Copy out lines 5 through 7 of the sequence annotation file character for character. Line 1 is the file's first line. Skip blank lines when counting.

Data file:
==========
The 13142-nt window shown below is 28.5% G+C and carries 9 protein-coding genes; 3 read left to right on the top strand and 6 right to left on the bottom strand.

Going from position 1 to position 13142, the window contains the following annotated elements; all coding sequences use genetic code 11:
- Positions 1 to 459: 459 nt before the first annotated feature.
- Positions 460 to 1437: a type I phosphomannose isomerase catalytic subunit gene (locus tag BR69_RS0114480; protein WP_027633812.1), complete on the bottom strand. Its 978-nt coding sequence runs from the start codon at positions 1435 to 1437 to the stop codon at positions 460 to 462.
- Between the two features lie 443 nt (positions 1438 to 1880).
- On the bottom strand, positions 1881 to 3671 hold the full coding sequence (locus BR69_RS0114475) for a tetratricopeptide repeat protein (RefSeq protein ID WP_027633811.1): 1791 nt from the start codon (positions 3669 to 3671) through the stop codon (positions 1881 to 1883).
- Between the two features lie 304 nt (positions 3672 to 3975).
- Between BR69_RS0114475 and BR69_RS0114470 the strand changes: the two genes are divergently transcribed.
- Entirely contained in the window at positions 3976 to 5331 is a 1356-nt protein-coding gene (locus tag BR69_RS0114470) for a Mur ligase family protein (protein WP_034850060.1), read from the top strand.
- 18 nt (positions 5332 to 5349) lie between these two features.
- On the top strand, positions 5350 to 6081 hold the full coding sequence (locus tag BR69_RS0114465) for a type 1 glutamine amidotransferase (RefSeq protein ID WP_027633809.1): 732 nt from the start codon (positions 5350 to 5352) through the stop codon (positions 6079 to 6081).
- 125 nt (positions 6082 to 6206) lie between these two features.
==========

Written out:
- Between the two features lie 443 nt (positions 1438 to 1880).
- On the bottom strand, positions 1881 to 3671 hold the full coding sequence (locus BR69_RS0114475) for a tetratricopeptide repeat protein (RefSeq protein ID WP_027633811.1): 1791 nt from the start codon (positions 3669 to 3671) through the stop codon (positions 1881 to 1883).
- Between the two features lie 304 nt (positions 3672 to 3975).